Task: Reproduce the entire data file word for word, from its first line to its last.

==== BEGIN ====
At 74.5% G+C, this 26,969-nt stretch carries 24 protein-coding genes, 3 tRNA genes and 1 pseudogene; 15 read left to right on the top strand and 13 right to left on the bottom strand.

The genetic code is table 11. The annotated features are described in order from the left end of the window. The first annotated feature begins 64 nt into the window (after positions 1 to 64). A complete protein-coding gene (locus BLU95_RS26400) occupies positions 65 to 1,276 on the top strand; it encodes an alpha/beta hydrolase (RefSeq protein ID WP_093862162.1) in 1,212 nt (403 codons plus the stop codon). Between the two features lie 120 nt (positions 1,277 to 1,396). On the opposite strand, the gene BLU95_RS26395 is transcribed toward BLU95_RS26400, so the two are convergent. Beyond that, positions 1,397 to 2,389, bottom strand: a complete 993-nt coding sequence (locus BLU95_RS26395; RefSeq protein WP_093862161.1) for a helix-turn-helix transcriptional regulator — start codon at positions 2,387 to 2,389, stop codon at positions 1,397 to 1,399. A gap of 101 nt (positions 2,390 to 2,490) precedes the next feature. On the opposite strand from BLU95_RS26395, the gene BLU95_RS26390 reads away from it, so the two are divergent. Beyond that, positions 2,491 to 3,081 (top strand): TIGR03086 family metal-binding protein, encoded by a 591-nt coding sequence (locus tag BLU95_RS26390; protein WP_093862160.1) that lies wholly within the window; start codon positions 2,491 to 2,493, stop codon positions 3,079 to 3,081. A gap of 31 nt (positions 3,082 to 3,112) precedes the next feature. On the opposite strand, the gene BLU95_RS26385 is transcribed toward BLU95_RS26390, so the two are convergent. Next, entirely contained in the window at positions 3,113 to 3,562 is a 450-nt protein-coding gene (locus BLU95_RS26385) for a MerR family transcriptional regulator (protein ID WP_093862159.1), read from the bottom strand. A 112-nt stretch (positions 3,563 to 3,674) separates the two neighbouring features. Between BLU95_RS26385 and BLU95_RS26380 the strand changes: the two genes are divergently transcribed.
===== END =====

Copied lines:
At 74.5% G+C, this 26,969-nt stretch carries 24 protein-coding genes, 3 tRNA genes and 1 pseudogene; 15 read left to right on the top strand and 13 right to left on the bottom strand.

The genetic code is table 11. The annotated features are described in order from the left end of the window. The first annotated feature begins 64 nt into the window (after positions 1 to 64). A complete protein-coding gene (locus BLU95_RS26400) occupies positions 65 to 1,276 on the top strand; it encodes an alpha/beta hydrolase (RefSeq protein ID WP_093862162.1) in 1,212 nt (403 codons plus the stop codon). Between the two features lie 120 nt (positions 1,277 to 1,396). On the opposite strand, the gene BLU95_RS26395 is transcribed toward BLU95_RS26400, so the two are convergent. Beyond that, positions 1,397 to 2,389, bottom strand: a complete 993-nt coding sequence (locus BLU95_RS26395; RefSeq protein WP_093862161.1) for a helix-turn-helix transcriptional regulator — start codon at positions 2,387 to 2,389, stop codon at positions 1,397 to 1,399. A gap of 101 nt (positions 2,390 to 2,490) precedes the next feature. On the opposite strand from BLU95_RS26395, the gene BLU95_RS26390 reads away from it, so the two are divergent. Beyond that, positions 2,491 to 3,081 (top strand): TIGR03086 family metal-binding protein, encoded by a 591-nt coding sequence (locus tag BLU95_RS26390; protein WP_093862160.1) that lies wholly within the window; start codon positions 2,491 to 2,493, stop codon positions 3,079 to 3,081. A gap of 31 nt (positions 3,082 to 3,112) precedes the next feature. On the opposite strand, the gene BLU95_RS26385 is transcribed toward BLU95_RS26390, so the two are convergent. Next, entirely contained in the window at positions 3,113 to 3,562 is a 450-nt protein-coding gene (locus BLU95_RS26385) for a MerR family transcriptional regulator (protein ID WP_093862159.1), read from the bottom strand. A 112-nt stretch (positions 3,563 to 3,674) separates the two neighbouring features. Between BLU95_RS26385 and BLU95_RS26380 the strand changes: the two genes are divergently transcribed.